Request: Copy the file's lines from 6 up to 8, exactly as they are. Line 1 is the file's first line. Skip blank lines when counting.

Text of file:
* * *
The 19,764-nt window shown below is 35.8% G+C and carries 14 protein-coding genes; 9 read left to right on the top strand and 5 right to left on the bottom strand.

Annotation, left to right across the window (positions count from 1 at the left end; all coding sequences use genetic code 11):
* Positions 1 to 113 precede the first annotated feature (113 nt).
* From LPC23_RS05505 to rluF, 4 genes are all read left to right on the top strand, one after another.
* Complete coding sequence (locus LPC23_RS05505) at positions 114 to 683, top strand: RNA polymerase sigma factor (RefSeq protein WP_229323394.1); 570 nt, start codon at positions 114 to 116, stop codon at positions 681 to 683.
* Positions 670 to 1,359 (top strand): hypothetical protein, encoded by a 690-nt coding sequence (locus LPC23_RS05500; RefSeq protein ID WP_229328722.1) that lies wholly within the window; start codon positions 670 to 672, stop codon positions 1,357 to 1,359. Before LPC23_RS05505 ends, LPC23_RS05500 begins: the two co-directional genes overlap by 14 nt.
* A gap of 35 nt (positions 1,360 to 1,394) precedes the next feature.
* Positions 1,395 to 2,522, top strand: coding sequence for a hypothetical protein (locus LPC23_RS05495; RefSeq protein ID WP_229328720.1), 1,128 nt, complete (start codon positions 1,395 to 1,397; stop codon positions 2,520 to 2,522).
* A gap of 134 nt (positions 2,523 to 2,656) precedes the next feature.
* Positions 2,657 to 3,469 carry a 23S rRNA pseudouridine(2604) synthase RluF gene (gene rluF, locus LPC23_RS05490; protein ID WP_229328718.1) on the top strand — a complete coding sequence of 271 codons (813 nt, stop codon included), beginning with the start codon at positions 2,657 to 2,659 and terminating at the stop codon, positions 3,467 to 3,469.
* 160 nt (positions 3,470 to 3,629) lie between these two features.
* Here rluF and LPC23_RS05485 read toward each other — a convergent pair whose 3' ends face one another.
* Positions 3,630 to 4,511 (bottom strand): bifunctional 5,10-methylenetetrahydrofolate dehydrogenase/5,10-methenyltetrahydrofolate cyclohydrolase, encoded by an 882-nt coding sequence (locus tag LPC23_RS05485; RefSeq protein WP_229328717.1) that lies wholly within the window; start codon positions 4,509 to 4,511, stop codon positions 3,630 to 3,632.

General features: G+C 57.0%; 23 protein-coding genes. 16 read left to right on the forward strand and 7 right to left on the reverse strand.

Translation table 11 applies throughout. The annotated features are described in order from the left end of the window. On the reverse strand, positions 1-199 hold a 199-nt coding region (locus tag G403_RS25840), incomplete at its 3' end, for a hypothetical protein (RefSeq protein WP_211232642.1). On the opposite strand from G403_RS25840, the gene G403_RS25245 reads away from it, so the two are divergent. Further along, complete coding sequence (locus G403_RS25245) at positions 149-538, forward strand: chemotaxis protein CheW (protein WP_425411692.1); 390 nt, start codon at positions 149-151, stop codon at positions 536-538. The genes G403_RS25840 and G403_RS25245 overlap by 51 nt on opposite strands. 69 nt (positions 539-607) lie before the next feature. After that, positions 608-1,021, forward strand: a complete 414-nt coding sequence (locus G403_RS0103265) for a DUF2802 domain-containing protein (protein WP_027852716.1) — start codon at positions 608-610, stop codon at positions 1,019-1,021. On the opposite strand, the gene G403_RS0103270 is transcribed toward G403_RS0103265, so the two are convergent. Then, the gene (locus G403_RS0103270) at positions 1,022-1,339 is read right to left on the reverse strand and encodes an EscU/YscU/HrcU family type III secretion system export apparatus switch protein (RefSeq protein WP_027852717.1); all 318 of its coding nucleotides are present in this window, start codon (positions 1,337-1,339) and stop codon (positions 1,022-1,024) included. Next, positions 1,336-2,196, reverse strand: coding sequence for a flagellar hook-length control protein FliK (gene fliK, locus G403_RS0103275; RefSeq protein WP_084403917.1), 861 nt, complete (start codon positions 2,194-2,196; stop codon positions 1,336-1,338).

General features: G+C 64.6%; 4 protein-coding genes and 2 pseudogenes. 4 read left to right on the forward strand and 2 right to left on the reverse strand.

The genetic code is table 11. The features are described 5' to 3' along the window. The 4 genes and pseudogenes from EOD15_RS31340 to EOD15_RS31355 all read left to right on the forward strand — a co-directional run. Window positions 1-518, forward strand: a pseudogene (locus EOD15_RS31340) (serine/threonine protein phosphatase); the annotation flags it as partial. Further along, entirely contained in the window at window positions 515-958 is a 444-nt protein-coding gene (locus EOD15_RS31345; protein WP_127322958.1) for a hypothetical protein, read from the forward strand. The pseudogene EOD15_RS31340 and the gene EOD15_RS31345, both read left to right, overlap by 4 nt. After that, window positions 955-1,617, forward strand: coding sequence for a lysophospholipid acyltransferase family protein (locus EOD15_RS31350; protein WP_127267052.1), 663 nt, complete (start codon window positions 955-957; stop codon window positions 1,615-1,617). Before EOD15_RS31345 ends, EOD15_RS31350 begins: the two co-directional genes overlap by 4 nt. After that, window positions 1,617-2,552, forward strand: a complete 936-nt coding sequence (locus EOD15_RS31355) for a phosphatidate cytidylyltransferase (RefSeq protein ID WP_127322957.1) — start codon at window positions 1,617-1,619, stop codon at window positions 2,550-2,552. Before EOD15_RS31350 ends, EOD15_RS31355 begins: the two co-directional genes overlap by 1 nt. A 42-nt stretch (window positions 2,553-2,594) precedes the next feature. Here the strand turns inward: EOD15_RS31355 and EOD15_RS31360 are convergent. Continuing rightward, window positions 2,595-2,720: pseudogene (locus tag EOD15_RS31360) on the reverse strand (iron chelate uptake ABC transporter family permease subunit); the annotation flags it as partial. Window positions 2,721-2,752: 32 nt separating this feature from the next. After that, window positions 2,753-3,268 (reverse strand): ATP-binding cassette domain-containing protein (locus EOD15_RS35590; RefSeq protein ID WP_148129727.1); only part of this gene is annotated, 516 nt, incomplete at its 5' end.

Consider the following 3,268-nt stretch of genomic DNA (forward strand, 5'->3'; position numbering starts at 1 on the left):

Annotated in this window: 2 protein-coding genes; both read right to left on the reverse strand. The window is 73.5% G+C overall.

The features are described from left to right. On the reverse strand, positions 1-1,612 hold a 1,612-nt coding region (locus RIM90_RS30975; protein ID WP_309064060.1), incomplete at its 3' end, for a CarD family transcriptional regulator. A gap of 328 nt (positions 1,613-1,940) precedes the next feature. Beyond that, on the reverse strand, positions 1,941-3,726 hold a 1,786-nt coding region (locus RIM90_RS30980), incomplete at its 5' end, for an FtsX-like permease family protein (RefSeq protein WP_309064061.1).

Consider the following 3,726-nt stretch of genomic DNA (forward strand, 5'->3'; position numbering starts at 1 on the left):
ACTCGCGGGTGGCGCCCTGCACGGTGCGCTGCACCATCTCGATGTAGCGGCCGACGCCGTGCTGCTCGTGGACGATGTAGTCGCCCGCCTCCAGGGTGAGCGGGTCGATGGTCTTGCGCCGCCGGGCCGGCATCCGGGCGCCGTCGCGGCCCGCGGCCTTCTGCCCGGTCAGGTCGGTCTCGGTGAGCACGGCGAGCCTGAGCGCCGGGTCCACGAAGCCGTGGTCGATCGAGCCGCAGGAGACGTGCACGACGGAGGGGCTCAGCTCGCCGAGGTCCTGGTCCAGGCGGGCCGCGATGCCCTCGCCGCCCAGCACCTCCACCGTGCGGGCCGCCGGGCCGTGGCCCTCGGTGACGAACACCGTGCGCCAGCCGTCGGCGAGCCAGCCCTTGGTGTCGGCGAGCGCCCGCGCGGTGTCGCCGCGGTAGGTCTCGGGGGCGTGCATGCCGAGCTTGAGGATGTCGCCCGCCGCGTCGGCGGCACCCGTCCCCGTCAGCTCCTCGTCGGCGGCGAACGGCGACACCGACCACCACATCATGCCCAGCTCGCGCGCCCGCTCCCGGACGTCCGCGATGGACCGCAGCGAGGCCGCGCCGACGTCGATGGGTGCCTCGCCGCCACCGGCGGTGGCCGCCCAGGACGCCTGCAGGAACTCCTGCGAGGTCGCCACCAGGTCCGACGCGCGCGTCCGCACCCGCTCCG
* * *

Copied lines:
* Positions 670 to 1,359 (top strand): hypothetical protein, encoded by a 690-nt coding sequence (locus LPC23_RS05500; RefSeq protein ID WP_229328722.1) that lies wholly within the window; start codon positions 670 to 672, stop codon positions 1,357 to 1,359. Before LPC23_RS05505 ends, LPC23_RS05500 begins: the two co-directional genes overlap by 14 nt.
* A gap of 35 nt (positions 1,360 to 1,394) precedes the next feature.
* Positions 1,395 to 2,522, top strand: coding sequence for a hypothetical protein (locus LPC23_RS05495; RefSeq protein ID WP_229328720.1), 1,128 nt, complete (start codon positions 1,395 to 1,397; stop codon positions 2,520 to 2,522).